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Keywords:

  • PKC isoforms;
  • epsilon;
  • neurons;
  • culture;
  • neuroblasts;
  • glia;
  • development;
  • immunocytochemistry;
  • cell lineage

Abstract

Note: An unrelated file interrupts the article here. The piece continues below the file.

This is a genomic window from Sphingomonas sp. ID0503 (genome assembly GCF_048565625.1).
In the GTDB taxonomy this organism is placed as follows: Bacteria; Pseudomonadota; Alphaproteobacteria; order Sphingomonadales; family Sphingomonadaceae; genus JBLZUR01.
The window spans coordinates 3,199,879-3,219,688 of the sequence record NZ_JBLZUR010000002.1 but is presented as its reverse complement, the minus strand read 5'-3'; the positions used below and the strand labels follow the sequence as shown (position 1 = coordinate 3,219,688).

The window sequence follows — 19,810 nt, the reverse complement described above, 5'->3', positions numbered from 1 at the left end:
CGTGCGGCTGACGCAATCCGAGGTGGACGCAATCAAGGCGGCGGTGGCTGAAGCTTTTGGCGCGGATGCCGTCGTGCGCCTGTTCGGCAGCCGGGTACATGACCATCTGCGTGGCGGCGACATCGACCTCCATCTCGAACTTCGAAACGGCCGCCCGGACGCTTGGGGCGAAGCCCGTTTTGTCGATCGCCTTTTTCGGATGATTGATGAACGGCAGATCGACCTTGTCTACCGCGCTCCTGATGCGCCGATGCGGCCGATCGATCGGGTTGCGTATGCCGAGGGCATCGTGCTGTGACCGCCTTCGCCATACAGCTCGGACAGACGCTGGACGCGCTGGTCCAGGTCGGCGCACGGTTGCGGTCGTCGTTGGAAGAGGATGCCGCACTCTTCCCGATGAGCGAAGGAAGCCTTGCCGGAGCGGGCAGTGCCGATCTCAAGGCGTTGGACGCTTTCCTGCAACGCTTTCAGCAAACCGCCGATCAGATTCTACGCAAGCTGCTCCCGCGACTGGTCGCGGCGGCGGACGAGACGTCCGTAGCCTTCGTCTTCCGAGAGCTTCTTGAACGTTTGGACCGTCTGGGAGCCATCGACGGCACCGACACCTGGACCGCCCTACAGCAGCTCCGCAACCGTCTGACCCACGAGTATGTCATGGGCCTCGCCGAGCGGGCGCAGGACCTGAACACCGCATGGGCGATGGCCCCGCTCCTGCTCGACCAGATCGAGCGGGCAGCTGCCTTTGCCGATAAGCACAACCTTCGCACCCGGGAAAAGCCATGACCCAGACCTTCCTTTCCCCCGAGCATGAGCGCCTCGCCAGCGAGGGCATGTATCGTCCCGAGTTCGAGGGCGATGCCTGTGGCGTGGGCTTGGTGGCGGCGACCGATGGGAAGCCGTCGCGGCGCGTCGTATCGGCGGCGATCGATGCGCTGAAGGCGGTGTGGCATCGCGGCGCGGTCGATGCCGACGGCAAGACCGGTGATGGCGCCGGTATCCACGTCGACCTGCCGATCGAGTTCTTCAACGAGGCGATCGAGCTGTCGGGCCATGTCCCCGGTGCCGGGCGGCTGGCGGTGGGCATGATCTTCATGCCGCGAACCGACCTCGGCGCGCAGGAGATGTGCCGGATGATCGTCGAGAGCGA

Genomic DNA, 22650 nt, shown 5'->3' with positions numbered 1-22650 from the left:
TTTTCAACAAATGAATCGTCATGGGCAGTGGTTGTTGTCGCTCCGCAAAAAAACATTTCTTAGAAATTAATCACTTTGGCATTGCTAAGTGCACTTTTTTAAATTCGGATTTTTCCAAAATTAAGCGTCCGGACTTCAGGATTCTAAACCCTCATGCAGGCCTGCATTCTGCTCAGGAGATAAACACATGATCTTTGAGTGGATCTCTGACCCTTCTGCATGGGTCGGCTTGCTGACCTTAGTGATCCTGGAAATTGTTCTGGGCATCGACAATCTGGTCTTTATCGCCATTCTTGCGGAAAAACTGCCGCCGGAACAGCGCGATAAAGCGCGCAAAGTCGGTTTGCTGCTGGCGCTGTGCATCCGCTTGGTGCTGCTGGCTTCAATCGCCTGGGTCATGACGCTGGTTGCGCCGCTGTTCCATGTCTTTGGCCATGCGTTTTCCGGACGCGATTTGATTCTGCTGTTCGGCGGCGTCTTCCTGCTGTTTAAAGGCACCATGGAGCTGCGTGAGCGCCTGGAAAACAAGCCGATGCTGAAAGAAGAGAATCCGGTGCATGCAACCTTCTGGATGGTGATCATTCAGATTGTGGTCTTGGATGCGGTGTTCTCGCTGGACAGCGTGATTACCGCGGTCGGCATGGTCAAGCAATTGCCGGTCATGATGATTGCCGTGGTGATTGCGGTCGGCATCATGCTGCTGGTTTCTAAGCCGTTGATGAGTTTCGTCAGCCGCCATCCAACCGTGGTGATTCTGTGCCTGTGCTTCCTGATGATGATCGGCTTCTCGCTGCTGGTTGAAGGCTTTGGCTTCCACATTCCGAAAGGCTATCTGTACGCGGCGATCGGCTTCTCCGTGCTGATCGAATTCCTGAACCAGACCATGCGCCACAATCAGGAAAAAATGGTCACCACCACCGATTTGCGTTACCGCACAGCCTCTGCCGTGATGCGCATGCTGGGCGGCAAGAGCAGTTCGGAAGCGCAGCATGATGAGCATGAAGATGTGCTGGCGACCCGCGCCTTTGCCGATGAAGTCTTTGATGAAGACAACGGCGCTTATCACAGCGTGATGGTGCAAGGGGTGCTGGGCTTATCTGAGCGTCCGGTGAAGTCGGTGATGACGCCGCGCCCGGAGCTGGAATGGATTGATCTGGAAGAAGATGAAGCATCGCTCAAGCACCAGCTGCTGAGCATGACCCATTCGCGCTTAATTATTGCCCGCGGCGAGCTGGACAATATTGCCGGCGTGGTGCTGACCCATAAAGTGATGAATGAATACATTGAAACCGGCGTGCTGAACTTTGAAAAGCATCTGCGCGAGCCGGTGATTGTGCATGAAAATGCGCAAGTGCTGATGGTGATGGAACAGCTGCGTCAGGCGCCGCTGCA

Protein kinase C (PKC) is expressed as many isoforms and in high quantities in the central nervous system (CNS), which suggests an important role for this enzyme in neuronal development and function. We used specific antibodies to investigate the expression of the known PKC isoforms in extracts from chick major CNS areas during embryogenesis, from day 3 (E3) of incubation to day 1 post-hatching (P1). PKC-ε was the predominant isoform and was expressed from E6 onward in all brain regions, except retina (E12 and on). PKC-α/β and -ζ isoforms were expressed at lower levels prior to PKC-ε expression and throughout embryogenesis. No other isoforms were detected in neural tissue preparations. We then used neural culture systems derived from the chick CNS to study the expression of PKC isoforms in neuroblasts, cortical neurons, and cortical glial cells. Western blotting and immunostaining of neuroblastenriched cultures, derived from E3 CNS, showed only the Ca2+-dependent PKC-α/β to be present. Studies on neuronal cultures derived from E6 cerebral hemispheres revealed only the Ca2+-independent PKC-ε to be expressed in neurons, as predicted by the developmental studies on tissue homogenates. PKC-ε immunoreactivity was seen intracellularly in differentiating neurons, regardless of their neurotransmitter phenotypes, and it correlated well with the level of neuronal activity. Furthermore, PKC-α/β immunoreactivity was verified on glia cells, as the glial lineage emerges in E15 cortical cultures. These data suggest that PKC-ε expression is associated with the final neuroblast division in neurons, and the correlation of PKC isoform expression and neural cell lineage is discussed. © 1993 Wiley-Liss, Inc.